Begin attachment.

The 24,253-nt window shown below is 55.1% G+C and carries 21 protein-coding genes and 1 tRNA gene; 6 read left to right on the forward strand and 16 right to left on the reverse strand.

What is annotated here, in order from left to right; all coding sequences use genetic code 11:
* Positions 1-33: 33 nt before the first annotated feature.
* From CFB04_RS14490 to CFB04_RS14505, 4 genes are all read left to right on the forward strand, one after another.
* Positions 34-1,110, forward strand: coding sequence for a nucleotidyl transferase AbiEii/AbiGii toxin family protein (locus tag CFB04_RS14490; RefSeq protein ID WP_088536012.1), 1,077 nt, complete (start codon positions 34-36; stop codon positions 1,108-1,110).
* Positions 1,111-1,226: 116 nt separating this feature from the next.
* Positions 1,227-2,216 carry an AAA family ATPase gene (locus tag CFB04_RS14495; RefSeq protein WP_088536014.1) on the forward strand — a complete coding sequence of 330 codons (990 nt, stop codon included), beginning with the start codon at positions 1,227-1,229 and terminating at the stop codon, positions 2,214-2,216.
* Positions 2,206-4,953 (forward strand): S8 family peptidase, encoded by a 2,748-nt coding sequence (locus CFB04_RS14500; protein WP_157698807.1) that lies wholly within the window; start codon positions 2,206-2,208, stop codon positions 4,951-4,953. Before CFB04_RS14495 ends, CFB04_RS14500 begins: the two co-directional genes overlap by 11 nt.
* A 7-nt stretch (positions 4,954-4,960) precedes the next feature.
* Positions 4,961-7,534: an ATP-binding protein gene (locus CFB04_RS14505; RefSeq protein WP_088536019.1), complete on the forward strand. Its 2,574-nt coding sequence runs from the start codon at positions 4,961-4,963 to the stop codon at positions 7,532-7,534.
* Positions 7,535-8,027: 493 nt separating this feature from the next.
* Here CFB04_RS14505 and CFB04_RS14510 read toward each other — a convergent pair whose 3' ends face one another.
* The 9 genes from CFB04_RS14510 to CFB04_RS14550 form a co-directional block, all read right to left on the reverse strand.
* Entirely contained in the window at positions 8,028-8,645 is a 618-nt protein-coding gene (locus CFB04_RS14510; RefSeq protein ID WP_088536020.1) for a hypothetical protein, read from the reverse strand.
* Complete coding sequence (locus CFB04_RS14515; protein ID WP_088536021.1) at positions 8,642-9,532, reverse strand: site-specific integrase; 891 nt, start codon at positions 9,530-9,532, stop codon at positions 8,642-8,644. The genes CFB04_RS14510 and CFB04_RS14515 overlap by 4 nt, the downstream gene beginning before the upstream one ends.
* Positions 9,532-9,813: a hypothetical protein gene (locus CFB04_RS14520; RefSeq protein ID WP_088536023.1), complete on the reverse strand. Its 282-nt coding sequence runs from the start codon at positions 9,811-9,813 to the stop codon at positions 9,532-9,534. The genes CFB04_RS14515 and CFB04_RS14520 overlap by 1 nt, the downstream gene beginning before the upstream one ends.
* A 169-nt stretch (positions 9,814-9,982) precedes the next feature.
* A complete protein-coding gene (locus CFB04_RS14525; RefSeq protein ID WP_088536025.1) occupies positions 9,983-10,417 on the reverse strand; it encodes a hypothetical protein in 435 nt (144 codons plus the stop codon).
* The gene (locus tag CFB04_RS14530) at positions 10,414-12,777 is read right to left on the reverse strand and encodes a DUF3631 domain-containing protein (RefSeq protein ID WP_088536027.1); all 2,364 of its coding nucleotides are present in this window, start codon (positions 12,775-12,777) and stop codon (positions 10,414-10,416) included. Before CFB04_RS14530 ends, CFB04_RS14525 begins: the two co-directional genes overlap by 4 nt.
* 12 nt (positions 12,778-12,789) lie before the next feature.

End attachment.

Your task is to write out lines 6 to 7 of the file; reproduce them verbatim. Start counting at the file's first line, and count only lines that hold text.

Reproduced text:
* Positions 1,111-1,226: 116 nt separating this feature from the next.
* Positions 1,227-2,216 carry an AAA family ATPase gene (locus tag CFB04_RS14495; RefSeq protein WP_088536014.1) on the forward strand — a complete coding sequence of 330 codons (990 nt, stop codon included), beginning with the start codon at positions 1,227-1,229 and terminating at the stop codon, positions 2,214-2,216.